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SOLE CONTROL, INC. 486 THF Blvd. Chesterfield, Missouri 63005 636-536-9800

Your Pedorthic Facility for Custom made Foot Orthotics and Footwear in many varieties and sizes

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Diabetic Feet

Diabetes and your feet

 

Neuropathy is the pathological changes of the peripheral nerves especially to the feet caused mainly be Diabetes.  The loss of feeling can actually cause pain.  Most people complain of muscle weakness, cramps, and spasms.  Loss of balance and coordination are common.  This loss of sensation can cause tingling, numbness, and burning.  Also common are coldness, shock-like waves, and extreme sensitivity.  Making sure your shoes have lots of room is very important.

 

The big problem with neuropathy is concern for Ulcerations that can lead to Amputation.  Insensitive feet may not feel that a shoe is too tight in places casuing pressure that could cause an open sore.  Because as diabetes advances the skin is weaker and on top of it there is less circulation and infection is likely.  If infection gets to the bone, amputations are required.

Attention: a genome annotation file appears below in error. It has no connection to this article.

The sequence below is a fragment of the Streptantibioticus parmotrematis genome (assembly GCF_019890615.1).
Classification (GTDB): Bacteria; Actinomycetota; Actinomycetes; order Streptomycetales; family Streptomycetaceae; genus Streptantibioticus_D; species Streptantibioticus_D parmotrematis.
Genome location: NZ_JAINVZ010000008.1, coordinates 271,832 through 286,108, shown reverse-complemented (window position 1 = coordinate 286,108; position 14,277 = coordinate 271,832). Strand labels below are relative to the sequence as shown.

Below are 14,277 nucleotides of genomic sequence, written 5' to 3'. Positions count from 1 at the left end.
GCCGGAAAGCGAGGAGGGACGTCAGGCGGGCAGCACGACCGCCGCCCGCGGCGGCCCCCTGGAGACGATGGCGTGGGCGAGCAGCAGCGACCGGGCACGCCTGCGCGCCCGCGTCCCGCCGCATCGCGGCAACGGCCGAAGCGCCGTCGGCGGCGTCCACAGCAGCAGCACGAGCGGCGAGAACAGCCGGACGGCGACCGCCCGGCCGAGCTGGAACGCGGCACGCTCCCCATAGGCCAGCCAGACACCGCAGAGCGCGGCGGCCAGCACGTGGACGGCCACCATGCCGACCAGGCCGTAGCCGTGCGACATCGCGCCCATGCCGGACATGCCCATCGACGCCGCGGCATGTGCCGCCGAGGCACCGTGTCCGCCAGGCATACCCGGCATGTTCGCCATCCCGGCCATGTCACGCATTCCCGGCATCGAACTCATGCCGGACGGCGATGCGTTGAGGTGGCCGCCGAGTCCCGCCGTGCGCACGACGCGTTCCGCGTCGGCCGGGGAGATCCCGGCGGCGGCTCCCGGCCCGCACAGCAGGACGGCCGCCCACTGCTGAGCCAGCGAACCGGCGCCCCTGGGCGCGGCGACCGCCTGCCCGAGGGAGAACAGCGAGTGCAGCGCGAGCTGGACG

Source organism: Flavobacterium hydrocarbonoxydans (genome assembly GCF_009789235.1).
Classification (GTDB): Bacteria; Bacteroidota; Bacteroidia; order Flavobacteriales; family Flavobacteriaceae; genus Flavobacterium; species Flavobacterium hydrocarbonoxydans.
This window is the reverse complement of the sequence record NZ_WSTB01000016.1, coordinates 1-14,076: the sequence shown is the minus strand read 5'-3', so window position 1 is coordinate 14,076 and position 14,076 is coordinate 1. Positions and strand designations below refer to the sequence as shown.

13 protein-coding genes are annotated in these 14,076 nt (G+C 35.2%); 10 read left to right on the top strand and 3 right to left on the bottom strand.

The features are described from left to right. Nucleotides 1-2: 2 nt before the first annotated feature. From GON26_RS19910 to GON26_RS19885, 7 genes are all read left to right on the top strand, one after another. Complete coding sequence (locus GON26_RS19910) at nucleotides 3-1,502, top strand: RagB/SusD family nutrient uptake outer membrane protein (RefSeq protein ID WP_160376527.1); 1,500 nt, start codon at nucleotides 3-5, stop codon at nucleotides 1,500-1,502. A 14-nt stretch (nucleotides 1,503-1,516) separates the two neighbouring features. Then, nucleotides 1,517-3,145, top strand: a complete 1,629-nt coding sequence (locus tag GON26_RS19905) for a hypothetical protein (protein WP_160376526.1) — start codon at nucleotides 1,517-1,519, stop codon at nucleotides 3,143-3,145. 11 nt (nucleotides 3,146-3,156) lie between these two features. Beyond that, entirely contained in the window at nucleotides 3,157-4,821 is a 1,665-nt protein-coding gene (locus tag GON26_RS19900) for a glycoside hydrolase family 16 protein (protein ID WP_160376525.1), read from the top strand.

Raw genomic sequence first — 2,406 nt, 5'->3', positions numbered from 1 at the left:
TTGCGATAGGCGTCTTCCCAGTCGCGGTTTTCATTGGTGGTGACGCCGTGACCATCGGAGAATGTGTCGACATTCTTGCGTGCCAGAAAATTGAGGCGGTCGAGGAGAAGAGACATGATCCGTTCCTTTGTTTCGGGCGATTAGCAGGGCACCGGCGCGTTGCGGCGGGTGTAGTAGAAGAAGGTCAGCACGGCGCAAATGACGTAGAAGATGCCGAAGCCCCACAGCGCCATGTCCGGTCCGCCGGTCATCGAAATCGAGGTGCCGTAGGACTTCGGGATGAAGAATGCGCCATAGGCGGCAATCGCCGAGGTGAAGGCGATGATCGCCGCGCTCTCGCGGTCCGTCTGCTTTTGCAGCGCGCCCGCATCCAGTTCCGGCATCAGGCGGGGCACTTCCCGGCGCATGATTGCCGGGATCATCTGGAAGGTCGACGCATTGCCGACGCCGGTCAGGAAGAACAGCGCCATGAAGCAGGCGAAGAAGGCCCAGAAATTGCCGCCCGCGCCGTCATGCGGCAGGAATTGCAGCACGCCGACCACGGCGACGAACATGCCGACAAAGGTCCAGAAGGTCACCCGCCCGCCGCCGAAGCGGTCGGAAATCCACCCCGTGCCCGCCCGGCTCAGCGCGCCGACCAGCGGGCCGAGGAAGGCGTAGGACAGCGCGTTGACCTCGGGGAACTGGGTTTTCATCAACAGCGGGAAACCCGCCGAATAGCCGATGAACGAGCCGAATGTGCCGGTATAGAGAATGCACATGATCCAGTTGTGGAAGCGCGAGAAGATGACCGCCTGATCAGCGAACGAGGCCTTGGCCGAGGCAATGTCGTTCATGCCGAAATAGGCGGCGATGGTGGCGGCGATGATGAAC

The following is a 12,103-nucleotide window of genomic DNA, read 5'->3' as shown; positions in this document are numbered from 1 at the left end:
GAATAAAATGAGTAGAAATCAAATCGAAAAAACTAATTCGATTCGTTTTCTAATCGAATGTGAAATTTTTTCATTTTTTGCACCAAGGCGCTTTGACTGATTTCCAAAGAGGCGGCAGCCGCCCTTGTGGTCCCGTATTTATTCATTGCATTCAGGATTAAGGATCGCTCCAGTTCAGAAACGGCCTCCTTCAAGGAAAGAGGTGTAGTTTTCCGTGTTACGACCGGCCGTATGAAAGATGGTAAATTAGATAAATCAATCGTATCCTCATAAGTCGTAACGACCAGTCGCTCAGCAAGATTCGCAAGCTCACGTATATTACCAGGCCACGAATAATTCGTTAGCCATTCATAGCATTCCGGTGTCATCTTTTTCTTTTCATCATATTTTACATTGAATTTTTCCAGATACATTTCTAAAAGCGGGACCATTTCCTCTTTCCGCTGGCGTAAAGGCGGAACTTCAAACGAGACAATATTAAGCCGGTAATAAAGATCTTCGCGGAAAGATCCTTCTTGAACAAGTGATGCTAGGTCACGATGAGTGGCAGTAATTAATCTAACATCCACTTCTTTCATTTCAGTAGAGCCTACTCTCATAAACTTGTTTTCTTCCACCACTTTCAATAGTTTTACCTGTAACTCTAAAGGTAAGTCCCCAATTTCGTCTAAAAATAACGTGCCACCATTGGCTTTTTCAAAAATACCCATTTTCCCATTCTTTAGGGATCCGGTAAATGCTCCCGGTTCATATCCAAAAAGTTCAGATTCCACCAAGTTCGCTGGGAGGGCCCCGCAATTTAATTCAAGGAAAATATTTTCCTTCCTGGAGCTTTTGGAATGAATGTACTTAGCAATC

15% of all people with neuropathic feet will develop ulcers that often leads to amputation.

 

80% of all amputations can be prevented with foot care and proper fitted shoes and orthotics.

 

Who to see for help:

Primary doctor

Endocrinologist

Orthopedist

Podiatrist

Diabetic Educator

Certified Pedorthist

Neuropathy support groups.

 

A simple daily routine will lessen the risk of foot ulcers and amputations.

 

Daily foot care is quick and easy

 

Wash and dry your feet thoroughly including between your toes every day.
Inspect your feet every morning and evening. If you have trouble seeing the bottom of your feet, put a mirror on the floor near your bed, or have someone else check your feet. Look for cuts, blisters, or redness. If there are any openings or blood under the skin surface, see your physician
immediately.